PM: Naksa Day events meant to heat up Syrian border

Netanyahu pledges Israel will "act to protect border"; US says there's a clear attempt at incitement by Syria, ISrael has right to defend itself.

By GIL STERN STERN HOFFMAN
June 6, 2011 20:26
2 minute read.
Netanyahu

Netanyahu 311 reuters. (photo credit: Reuters)

 
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Prime Minister Binyamin Netanyahu said that the "Naksa Day" events Sunday on the Syrian border were an attempt to heat up the border and were not about the 1967 Six Day War, speaking to a Likud faction meeting on Monday.

The United States also leveled heavy criticism against the Syrian government's role in the Naksa Day violence.

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"This is clearly an attempt by Syria to incite these kinds of protests," US State Department spokesman Mark Toner said, saying Damascus hoped to divert attention from its own internal problems. "Israel, like any sovereign nation, has a right to defend itself."

The IDF, Netanyahu told Likud legislators, acted "against its own rules rules of engagement" in order to minimize casualties, emphasizing that Israel "will act according to our right to protect our border."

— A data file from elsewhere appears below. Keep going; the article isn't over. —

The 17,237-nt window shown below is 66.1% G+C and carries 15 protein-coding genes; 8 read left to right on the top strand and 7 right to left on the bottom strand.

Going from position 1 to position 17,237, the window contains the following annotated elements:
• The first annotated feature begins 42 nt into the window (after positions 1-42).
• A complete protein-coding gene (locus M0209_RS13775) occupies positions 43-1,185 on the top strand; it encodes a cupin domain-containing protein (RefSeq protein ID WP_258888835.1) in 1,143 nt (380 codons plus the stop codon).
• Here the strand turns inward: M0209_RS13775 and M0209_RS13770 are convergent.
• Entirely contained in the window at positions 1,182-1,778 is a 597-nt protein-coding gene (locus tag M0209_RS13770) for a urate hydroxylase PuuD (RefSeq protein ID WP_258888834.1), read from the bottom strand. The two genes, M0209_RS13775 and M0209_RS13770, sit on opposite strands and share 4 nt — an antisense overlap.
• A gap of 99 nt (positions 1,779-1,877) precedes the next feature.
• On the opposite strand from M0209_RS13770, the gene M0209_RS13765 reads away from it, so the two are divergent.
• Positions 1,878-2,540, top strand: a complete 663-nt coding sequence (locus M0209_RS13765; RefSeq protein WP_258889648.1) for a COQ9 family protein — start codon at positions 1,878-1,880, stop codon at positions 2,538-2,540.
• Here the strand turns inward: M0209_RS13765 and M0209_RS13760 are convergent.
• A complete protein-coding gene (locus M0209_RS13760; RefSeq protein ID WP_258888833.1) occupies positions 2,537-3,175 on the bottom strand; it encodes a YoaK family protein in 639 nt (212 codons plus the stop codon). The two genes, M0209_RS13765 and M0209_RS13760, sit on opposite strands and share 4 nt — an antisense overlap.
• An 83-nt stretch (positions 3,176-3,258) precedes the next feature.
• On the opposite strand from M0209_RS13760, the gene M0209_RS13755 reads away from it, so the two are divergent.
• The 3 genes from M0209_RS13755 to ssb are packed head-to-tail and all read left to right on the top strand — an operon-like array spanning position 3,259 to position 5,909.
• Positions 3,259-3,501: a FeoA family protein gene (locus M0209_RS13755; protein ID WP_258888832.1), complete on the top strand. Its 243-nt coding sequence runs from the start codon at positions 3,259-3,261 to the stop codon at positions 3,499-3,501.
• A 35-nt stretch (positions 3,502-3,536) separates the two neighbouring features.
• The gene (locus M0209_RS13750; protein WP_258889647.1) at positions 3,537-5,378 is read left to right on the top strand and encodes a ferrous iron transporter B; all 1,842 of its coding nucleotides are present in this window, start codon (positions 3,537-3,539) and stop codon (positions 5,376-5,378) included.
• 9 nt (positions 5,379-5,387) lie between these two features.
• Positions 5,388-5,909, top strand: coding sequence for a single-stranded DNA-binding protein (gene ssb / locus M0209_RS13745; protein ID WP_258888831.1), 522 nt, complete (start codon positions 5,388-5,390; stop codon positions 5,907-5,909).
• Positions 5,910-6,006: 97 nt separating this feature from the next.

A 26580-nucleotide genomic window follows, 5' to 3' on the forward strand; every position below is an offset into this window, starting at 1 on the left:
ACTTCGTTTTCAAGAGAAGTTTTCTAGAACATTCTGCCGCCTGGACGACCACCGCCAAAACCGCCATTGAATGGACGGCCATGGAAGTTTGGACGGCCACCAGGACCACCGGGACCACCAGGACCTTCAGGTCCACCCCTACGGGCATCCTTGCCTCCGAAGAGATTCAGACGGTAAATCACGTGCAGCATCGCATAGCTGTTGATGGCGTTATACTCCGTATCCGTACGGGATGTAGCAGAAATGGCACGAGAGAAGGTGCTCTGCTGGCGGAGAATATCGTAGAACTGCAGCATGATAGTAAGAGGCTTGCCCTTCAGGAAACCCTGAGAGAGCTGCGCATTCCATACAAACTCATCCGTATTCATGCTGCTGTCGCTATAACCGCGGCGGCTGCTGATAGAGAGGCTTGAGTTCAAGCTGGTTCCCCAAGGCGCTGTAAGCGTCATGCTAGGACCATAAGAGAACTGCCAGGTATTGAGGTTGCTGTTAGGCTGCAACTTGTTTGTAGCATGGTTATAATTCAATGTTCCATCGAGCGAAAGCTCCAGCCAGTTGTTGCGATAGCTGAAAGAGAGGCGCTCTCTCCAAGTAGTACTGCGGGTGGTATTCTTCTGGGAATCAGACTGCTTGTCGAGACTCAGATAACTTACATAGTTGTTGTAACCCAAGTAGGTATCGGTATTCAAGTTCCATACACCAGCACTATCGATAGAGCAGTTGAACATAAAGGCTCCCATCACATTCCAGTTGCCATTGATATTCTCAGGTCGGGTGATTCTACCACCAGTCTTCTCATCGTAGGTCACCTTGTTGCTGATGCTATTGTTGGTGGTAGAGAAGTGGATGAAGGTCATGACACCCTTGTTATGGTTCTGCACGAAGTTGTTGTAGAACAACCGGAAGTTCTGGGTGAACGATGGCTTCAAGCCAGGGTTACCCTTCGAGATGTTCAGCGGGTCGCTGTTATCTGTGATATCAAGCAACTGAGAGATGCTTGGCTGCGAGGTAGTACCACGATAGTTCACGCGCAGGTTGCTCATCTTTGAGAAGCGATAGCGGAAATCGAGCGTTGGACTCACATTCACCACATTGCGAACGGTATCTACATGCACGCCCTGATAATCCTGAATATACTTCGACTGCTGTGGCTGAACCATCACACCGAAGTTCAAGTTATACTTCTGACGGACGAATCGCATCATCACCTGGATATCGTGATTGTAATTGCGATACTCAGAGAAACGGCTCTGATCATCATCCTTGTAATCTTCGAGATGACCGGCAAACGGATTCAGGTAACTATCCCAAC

They Syrian government, the prime minister charged, did not "use its weight to stop the events from happening."

Hundreds of Palestinian rioters repeatedly tried to infiltrate Israel throughout Sunday in two locations on the Syrian border, but were rebuffed by an IDF determined to prevent a repeat of the “Nakba Day” scenes in which activists spilled into Israeli territory.

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Israel Radio reported that the Syrian Health Minister Wael al-Halki claimed 23 activists were killed, and 350 were wounded, in the clashes to commemorate the Palestinian “Naksa,” or “setback” in Six Day War, although the numbers could not be verified.

Discussing the issue of Palestinian refugees, which was one of the central themes of both Nakba and Naksa Day events, Netanyahu discussed the different ways that Israel and the Arab countries dealt with refugee Issues in 1948.

"In 1948, two refugee problems - around the same size - were created," he said. "Little Israel absorbed its refugees, while the big Arab world didn't," referring to Jews from Arab countries who fled to Israel following the Jewish state's creation.

Yaakov Lappin and Herb Keinon contributed to this report

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